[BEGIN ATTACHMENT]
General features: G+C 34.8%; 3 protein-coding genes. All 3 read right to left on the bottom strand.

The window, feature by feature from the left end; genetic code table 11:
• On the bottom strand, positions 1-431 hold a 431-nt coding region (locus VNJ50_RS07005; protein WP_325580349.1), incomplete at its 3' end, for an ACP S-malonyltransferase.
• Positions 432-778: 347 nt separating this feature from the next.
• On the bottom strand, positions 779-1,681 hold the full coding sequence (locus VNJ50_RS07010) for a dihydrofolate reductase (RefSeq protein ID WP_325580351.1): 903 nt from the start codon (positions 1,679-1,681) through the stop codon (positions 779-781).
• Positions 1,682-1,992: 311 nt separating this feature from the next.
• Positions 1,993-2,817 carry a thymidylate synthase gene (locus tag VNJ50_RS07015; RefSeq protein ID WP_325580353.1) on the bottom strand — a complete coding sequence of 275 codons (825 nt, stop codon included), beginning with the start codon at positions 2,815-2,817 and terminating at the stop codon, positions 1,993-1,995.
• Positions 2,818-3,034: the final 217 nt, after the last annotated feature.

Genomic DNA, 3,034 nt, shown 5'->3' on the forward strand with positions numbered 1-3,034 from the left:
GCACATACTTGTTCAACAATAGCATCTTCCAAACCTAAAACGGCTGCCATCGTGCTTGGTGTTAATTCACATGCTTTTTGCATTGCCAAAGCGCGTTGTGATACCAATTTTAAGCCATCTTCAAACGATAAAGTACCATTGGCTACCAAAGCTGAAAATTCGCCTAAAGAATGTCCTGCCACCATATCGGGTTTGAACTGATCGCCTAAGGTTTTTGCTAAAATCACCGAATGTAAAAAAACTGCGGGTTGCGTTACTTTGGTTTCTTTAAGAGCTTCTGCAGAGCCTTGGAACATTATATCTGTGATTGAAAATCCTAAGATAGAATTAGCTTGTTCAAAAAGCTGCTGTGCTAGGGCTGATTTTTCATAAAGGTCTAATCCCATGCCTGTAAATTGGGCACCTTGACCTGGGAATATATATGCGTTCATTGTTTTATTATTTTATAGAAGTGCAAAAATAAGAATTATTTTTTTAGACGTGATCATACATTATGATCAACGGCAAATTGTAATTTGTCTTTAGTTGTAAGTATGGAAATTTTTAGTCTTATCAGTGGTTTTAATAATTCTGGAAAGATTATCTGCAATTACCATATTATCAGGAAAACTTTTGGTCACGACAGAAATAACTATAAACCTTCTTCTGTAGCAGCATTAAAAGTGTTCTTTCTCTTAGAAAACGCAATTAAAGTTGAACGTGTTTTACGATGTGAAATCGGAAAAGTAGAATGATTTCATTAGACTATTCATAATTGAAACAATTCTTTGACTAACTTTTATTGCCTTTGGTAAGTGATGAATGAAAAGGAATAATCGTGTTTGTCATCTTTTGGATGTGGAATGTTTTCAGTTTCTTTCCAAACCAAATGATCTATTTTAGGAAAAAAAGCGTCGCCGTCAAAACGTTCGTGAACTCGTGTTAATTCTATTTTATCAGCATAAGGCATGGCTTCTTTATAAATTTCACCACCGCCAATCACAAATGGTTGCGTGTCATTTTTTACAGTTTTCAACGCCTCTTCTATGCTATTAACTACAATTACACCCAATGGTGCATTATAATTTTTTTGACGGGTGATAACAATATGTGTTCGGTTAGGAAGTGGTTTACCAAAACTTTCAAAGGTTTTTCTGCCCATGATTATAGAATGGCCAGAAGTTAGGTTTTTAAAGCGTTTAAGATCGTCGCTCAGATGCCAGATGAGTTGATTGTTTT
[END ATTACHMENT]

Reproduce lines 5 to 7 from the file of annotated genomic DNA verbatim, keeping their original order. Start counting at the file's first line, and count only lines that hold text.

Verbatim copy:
• On the bottom strand, positions 779-1,681 hold the full coding sequence (locus VNJ50_RS07010) for a dihydrofolate reductase (RefSeq protein ID WP_325580351.1): 903 nt from the start codon (positions 1,679-1,681) through the stop codon (positions 779-781).
• Positions 1,682-1,992: 311 nt separating this feature from the next.
• Positions 1,993-2,817 carry a thymidylate synthase gene (locus tag VNJ50_RS07015; RefSeq protein ID WP_325580353.1) on the bottom strand — a complete coding sequence of 275 codons (825 nt, stop codon included), beginning with the start codon at positions 2,815-2,817 and terminating at the stop codon, positions 1,993-1,995.